The Jobs 13 Famous Writers Had Before They Became Best-selling Authors
Lots of stories revolve around protagonists triumphing in spite of the odds, but not all of these stories are fictional — plenty of authors themselves have pretty remarkable pasts. Perhaps that’s what inspires their stories in the first place; even if they ended up as famous writers, many authors started out in completely random or unrelated day jobs. For example, most people know the story of J.K. Rowling’s rise to fame: She wasn’t always one of the most adored writers on the planet — in fact, when she began writing Harry Potter, her career wasn't going well.
In her commencement address at Harvard University, “The Fringe Benefits of Failure, and the Importance of Imagination,” Rowling explained why hitting “rock bottom” isn’t necessarily a bad thing: “I was set free,” she says, “because my greatest fear had been realized, and I was still alive, and I still had a daughter whom I adored, and I had an old typewriter and a big idea. And so rock bottom became the solid foundation on which I rebuilt my life.”
So if you’re an aspiring author, or an aspiring anything, really, you can find inspiration from reading about the lives of successful writers: You don’t have to become famous overnight in order to succeed. Sometimes the most amazing stories come from seemingly unlikely places, and sometimes, you have to work some random jobs before you achieve your dream career.
Stephen King Was A Janitor
He may be a renowned author of over 50 novels, but Stephen King wasn't always a full-time writer — his time as a high school janitor helped inspire the novel Carrie. King originally threw the first draft of the story in the trash, but his wife Tabitha fished it out and told him to keep going because she wanted to know how it ended.
Harper Lee Was An Airline Reservations Attendant
Before she wrote To Kill a Mockingbird and Go Set a Watchman, Harper Lee worked as an airline reservations clerk in New York. She eventually quit when her friends helped support her financially so she could finally write full time. Talk about amazing friends!
Margaret Atwood Worked In A Coffee Shop
Margaret Atwood says her first job experience was NOT ideal: She had to deal with a difficult cash register, a rude ex-boyfriend who would come by just to stare at her and barely tip, and fellow employees who were definitely not friendship material.
Wendelin Van Draanen Was A High School Math Teacher
The author of beloved children's books such as Sammy Keyes and Flipped first began her career as a high school teacher. But she didn't teach English, as you'd probably expect — she actually taught math and computer science.
Douglas Adams Was A Bodyguard
Even published authors often have to work other jobs to make ends meet, and The Hitchhiker's Guide to the Galaxy author Douglas Adams was no exception: At one point, he was a bodyguard for a wealthy Arabian family, while he simultaneously wrote for radio shows and Monty Python. Good writers are good multitaskers, apparently!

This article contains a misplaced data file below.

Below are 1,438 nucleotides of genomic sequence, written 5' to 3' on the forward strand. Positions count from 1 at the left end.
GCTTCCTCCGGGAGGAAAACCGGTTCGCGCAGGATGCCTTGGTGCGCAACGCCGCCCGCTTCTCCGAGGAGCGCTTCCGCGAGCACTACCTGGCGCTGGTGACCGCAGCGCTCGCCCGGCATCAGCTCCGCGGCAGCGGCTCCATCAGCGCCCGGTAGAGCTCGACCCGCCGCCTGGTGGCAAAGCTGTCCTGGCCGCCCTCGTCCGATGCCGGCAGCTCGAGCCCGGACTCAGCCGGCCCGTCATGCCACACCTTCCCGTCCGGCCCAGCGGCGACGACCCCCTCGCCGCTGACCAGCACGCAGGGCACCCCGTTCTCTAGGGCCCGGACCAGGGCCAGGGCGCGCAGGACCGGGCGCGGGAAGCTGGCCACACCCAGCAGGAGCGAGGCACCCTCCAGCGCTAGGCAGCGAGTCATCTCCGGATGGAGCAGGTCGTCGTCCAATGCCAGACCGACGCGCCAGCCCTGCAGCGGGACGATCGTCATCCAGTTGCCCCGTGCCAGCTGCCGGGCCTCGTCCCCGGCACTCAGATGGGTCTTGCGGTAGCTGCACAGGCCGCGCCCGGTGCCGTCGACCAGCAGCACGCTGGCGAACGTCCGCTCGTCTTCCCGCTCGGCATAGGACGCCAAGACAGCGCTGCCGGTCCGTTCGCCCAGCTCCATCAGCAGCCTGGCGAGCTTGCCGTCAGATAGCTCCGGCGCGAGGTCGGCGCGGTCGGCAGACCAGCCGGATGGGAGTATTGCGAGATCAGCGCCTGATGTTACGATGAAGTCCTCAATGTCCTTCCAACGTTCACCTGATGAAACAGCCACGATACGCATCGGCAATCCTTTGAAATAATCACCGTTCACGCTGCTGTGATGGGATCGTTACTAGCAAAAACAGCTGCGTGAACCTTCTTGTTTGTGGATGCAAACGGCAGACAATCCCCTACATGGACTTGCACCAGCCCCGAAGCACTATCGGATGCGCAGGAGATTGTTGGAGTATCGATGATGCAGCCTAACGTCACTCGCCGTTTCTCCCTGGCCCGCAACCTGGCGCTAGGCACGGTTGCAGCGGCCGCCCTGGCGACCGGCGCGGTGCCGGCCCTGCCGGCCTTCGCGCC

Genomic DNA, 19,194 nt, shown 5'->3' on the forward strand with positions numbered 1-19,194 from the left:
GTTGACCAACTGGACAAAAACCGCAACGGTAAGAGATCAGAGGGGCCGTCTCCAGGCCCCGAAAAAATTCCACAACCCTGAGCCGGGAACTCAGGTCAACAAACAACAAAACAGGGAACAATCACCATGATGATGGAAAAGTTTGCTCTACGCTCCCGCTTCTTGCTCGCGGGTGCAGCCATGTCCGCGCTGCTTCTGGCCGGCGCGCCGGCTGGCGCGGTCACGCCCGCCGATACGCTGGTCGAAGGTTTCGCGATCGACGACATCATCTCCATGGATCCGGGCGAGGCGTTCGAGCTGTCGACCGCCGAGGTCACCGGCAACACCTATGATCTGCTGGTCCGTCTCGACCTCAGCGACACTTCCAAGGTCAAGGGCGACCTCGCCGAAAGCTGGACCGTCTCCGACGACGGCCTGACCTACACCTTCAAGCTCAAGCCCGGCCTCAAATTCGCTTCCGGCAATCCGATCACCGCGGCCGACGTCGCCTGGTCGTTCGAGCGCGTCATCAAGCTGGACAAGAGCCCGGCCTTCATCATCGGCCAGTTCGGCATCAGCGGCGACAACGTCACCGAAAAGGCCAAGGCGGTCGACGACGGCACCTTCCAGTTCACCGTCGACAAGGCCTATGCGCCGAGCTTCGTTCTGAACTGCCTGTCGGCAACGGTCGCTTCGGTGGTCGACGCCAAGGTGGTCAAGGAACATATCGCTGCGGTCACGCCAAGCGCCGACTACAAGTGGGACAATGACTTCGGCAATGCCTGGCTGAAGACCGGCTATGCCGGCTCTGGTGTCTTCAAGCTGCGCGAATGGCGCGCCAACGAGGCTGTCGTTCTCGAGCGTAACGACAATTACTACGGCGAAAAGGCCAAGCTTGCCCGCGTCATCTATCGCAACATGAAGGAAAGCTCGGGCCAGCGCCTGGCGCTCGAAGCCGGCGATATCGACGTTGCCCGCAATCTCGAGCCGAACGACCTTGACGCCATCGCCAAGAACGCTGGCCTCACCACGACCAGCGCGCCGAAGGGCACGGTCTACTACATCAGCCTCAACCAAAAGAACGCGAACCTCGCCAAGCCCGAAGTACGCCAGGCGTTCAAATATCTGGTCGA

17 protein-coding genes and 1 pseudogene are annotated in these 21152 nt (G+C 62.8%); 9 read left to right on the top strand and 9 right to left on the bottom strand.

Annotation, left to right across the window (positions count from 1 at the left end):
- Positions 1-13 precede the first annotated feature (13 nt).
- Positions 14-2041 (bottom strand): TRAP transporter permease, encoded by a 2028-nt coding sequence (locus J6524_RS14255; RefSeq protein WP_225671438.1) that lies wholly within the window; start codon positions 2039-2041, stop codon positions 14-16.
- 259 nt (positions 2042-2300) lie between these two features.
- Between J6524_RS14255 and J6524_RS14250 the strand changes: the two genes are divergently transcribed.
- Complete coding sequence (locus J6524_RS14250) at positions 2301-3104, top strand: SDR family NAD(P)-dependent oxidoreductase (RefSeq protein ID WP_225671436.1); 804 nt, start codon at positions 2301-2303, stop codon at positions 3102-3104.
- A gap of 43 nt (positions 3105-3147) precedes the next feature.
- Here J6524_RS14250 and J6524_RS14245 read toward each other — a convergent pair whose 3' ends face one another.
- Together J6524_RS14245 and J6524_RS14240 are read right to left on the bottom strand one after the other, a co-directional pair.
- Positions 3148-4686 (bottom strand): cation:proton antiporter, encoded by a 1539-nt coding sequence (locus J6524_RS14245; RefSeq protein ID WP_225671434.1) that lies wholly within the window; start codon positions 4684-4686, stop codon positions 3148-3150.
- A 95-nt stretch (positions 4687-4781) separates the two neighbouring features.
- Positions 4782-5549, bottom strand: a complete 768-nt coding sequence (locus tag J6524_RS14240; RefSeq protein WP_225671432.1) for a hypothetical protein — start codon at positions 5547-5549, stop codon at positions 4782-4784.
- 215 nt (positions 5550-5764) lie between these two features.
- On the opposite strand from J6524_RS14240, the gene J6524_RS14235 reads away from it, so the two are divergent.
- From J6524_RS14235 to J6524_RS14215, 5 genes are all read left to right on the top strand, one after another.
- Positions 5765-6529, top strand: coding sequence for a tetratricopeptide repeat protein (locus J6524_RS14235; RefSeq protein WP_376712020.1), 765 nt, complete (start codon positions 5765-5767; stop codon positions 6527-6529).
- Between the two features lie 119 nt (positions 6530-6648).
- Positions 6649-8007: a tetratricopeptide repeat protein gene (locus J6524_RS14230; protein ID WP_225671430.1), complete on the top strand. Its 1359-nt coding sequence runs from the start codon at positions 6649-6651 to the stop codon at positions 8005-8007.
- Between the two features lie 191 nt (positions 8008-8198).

Suzanne Collins Wrote TV Shows For Kids
Before creating the character of Katniss Everdeen, Suzanne Collins had a career writing for children's television shows. She worked on everything from Clarissa Explains It All to Wow! Wow! Wubbzy, before eventually writing New York Times bestseller Gregor the Overlander, and finally, of course, The Hunger Games.
Sophie Kinsella Was A Financial Journalist
Madeleine Wickham, aka Sophie Kinsella, created the popular Confessions of a Shopaholic series — and perhaps she was inspired by her time working as a financial journalist. Kinsella found the job "uninspiring," and ended up writing her first novel during her lunch hours and at night.
John Green Was A Chaplain At A Children's Hospital
Before writing young adult novels, John Green was studying to become a minister. He worked as a chaplain at a children's hospital as part of the discernment process, and the stories of the people he met there eventually inspired his book The Fault in Our Stars.
Rainbow Rowell Was A Newspaper Columnist
Fangirl author Rainbow Rowell triple majored in news editorial, advertising, and English, and she held jobs in all three fields. For 10 years, she wrote for the Omaha-World Herald, so it's no surprise that her novel Attachments so perfectly captures the life of newspaper employees.
Neil Gaiman Was A Freelance Journalist
Fantasy writer Neil Gaiman faced plenty of rejection before his career took off. His short stories weren't being picked up for publication, so he finally decided to take a job as a freelance journalist. During this time, he learned about the publishing world from the inside, and apparently it worked — because he has a stellar amount of publications these days.
Nicholas Sparks Sold Dental Products Over The Phone
He's a well-known author now, but before Nicholas Sparks wrote The Notebook, he worked odd jobs, including selling dental products over the phone. The actors in Sparks' movie adaptations always have beautiful teeth.... Perhaps he's sharing some tips?
Octavia Butler Was A Potato Chip Inspector
She was a talented science-fiction writer and awarded the MacArthur Fellowship — but before her success as a writer, Octavia Butler worked as a potato chip inspector. She also worked as a dishwasher and a telemarketer, using these day jobs to support her writing. And they really were day jobs, because Butler would get up at 2 a.m. to do her writing before going in to work! Amazing.
Agatha Christie Was An Apothecaries' Assistant
She's known as a mystery novelist, Agatha Christie was once an assistant apothecary. She reportedly knew a lot about poisons, which was no doubt helpful as she created the characters of Hercule Poirot and Miss Marple. Just goes to show that you never know what knowledge will come in handy later.